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. Last Updated: 07/27/2016

TV Slow To Report The Death

The country's leading television stations, all of which are owned or controlled by the government, responded reluctantly to the death of former President Boris Yeltsin.

Most chose not to interrupt their regular programming to report on Yeltsin's death, which occurred at 3:45 p.m. on Monday.

Channel One waited until 6 p.m. to break the news in a four-minute report, before moving on to other news, reported. The Rossia channel chose not to break from a crime show and a Latin American soap opera.

NTV, owned by Gazprom-Media, did not report Yeltsin's death until 6:40 p.m. during its program "Chrezvychainoye Proisshestviye," or "Emergency," which covers crime and celebrity gossip.

Yeltsin's death was front-page news in nearly all of the major dailies on Tuesday, however, with a few exceptions blamed on early deadlines.

As its banner headline, Kommersant used the words spoken by President Vladimir Putin to his Turkmen counterpart in the Kremlin before their meeting on Tuesday: "We have [suffered] a great tragedy today."

The newspaper, owned by Kremlin-friendly metals magnate Alisher Usmanov, ran a news story and a chronology featuring the highlights of Yeltsin's career.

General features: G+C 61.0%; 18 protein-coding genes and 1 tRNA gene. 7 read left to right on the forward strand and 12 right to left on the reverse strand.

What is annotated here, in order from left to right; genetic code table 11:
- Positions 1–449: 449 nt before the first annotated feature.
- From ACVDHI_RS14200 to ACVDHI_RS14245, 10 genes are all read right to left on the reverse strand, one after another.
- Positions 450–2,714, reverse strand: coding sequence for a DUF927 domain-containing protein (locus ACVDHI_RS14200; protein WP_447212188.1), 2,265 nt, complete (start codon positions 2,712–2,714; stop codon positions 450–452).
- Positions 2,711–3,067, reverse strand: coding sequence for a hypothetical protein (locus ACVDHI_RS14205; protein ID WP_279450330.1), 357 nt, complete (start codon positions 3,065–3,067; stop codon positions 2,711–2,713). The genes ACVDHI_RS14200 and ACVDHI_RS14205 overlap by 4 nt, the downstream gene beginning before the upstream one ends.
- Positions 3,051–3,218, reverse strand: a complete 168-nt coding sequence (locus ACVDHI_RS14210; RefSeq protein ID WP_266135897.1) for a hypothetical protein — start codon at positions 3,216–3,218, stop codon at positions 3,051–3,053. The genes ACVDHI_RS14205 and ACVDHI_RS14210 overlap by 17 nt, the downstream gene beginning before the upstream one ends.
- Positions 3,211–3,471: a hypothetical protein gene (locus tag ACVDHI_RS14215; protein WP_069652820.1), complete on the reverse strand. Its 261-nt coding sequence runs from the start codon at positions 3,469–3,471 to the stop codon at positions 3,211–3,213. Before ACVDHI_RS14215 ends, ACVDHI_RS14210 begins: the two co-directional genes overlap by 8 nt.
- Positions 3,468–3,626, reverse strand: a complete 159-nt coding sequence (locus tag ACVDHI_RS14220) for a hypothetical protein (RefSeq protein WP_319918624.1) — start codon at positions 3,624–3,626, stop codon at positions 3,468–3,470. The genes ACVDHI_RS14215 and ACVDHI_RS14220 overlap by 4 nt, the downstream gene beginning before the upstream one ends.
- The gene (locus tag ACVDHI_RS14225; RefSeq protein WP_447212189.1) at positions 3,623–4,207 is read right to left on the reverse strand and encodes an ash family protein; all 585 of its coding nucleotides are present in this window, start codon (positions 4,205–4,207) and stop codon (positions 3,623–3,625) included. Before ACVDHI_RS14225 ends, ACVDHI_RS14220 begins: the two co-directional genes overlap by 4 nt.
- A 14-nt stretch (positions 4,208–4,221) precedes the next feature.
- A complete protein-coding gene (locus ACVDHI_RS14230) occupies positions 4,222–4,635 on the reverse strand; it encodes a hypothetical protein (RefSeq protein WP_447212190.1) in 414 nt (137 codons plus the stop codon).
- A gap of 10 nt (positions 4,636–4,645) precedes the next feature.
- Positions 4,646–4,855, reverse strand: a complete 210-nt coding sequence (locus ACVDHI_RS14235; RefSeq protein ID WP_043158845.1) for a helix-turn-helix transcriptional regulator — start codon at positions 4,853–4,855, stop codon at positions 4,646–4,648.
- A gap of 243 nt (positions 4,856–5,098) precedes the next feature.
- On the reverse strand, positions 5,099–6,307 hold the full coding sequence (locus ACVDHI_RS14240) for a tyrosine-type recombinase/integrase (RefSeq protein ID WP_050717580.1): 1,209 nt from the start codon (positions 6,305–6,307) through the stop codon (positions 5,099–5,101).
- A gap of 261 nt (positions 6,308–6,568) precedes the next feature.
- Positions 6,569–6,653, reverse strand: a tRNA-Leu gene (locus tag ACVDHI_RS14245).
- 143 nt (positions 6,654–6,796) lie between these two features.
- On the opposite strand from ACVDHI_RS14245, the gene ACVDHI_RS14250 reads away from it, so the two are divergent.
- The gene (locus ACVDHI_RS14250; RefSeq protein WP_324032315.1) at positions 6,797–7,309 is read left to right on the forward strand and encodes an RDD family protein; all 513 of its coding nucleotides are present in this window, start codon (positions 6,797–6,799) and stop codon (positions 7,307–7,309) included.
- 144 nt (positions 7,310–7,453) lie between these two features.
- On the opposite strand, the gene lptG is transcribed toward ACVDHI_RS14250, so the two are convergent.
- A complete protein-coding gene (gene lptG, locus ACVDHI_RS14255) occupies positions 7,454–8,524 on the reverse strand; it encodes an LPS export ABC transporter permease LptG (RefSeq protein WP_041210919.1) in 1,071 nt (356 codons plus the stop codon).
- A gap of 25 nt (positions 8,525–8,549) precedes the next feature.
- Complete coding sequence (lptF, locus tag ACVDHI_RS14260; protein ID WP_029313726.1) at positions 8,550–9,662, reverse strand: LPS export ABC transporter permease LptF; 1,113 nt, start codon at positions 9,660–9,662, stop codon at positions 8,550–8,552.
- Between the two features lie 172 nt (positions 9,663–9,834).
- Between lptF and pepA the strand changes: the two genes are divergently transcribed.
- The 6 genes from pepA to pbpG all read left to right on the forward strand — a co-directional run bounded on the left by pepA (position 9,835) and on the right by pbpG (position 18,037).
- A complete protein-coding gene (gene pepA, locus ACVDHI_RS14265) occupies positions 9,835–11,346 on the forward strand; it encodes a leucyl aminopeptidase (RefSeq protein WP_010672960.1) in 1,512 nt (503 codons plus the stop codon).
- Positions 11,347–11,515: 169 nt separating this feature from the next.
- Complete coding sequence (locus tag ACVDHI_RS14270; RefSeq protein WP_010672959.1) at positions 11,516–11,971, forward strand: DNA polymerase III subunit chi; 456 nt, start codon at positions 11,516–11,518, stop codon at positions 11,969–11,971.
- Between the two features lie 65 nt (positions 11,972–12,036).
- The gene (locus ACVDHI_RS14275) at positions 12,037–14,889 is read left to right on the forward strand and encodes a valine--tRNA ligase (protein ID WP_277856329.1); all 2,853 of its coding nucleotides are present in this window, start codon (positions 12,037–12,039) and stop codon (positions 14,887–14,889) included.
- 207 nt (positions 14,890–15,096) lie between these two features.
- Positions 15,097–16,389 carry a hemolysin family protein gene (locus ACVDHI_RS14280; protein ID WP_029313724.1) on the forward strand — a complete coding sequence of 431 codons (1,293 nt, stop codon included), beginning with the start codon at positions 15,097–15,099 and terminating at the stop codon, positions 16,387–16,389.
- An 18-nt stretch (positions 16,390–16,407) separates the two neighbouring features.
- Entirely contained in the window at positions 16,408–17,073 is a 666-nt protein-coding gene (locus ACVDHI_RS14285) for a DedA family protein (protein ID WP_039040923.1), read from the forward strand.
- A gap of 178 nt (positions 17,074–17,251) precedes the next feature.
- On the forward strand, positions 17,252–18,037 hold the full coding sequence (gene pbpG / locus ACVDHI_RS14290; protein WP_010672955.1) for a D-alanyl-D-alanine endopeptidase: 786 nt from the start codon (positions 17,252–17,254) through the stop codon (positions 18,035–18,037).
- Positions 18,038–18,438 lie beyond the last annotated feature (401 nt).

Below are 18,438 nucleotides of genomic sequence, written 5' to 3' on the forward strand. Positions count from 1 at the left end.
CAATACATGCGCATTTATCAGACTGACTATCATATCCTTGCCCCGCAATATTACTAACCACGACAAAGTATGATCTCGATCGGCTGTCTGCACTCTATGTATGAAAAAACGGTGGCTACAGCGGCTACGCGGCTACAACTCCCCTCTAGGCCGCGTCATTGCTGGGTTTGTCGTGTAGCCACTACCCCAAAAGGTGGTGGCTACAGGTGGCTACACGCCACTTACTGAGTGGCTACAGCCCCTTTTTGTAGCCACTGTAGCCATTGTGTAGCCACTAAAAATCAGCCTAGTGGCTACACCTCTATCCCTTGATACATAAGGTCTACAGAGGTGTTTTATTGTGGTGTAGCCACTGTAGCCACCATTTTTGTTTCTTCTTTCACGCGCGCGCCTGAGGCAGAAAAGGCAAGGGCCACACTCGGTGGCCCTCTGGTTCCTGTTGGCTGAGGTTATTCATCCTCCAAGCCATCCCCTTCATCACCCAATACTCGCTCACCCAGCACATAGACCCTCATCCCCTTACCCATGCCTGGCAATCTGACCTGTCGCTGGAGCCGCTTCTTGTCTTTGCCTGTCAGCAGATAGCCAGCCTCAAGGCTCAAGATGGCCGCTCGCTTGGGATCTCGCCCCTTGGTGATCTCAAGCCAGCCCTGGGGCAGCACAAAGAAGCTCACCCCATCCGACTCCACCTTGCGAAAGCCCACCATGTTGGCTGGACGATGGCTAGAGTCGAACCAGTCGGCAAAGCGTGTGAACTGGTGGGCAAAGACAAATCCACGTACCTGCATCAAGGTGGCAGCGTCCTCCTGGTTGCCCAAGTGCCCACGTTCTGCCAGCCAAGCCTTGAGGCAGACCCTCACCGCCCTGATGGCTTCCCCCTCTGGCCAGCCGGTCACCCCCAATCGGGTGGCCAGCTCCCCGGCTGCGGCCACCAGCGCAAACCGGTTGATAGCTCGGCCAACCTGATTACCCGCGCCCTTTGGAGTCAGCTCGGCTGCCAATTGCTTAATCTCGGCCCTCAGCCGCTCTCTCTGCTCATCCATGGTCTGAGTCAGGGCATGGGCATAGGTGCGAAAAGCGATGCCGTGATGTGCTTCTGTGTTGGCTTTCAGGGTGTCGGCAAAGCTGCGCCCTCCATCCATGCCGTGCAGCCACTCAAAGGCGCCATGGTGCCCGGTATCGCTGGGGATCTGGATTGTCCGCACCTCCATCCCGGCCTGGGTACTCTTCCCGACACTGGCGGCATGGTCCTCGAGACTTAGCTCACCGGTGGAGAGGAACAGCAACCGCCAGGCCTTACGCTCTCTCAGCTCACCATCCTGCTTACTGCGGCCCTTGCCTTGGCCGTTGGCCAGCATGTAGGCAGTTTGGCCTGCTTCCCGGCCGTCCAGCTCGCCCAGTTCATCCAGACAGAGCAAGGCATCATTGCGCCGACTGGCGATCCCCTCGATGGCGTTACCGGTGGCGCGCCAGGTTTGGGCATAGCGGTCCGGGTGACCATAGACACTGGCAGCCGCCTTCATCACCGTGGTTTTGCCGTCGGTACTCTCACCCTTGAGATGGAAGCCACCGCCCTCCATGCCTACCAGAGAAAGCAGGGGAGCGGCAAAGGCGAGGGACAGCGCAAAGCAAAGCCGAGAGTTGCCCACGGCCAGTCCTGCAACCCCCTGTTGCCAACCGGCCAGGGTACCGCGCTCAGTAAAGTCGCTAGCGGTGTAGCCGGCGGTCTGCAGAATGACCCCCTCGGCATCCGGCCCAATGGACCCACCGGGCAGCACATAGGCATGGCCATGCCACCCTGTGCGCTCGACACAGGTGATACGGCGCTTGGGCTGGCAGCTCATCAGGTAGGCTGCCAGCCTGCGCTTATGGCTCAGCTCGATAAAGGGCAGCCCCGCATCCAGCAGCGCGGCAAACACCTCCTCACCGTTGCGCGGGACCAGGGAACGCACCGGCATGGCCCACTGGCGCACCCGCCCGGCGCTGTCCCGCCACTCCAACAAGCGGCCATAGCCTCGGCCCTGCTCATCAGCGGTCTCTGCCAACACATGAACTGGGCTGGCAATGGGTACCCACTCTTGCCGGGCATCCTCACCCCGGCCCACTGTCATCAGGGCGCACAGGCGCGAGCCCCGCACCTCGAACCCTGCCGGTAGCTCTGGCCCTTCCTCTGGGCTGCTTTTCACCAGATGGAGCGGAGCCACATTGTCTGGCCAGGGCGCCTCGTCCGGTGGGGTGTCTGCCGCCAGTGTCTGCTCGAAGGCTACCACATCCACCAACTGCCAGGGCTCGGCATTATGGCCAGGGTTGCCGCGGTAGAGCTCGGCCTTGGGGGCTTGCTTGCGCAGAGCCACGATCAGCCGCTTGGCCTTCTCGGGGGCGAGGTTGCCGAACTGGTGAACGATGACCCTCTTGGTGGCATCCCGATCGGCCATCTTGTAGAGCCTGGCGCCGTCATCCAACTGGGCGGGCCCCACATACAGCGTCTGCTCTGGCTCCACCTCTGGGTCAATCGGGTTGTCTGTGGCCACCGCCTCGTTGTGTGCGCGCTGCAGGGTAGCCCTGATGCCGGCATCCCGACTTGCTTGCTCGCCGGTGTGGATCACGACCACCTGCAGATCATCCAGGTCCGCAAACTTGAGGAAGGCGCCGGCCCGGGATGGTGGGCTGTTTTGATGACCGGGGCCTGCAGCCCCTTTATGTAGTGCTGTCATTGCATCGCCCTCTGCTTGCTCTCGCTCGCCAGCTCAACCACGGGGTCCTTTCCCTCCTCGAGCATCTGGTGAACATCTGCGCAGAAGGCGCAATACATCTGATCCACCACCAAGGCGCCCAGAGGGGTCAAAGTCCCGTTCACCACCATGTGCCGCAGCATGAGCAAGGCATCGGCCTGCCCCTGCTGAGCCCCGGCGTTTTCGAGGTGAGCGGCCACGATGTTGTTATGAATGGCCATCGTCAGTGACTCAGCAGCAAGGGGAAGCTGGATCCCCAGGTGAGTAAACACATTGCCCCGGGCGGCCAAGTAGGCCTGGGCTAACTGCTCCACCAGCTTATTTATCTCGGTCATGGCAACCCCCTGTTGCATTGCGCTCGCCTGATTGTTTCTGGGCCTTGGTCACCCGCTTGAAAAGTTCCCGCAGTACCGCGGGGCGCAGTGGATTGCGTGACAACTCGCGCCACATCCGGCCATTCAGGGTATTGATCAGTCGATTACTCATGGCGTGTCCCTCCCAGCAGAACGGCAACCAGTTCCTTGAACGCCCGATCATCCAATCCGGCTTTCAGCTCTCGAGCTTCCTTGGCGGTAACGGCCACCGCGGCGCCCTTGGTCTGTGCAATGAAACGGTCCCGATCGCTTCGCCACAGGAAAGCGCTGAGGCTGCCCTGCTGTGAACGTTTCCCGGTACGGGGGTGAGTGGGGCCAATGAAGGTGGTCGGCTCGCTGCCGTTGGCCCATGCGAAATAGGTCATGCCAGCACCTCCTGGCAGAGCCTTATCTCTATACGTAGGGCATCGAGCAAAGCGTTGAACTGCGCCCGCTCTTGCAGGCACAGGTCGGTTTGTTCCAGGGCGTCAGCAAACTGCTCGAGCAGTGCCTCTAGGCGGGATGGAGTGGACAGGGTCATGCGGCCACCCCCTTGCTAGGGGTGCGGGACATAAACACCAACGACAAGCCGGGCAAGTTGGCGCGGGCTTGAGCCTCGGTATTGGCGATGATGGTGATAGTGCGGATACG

Most other papers, by contrast, ran emotional obituaries along with photographs of the country's first popularly elected president.

Izvestia, owned by Gazprom-Media, led with Putin's brief remarks on his predecessor's death.

The front-page obit in Vremya Novostei said of Yeltsin: "History needs heroes. Yeltsin was the Last Hero. Now only people remain." The newspaper, owned by the Vremya publishing house, referred to Yeltsin as Granddad. Its obit ended with the words: "Granddad has died, and there will not be another."

Komsomolskaya Pravda, the country's best-selling paper, which is also owned by Gazprom-Media, wrote that Yeltsin was a complex figure who made mistakes, but also praised him for stepping down voluntarily.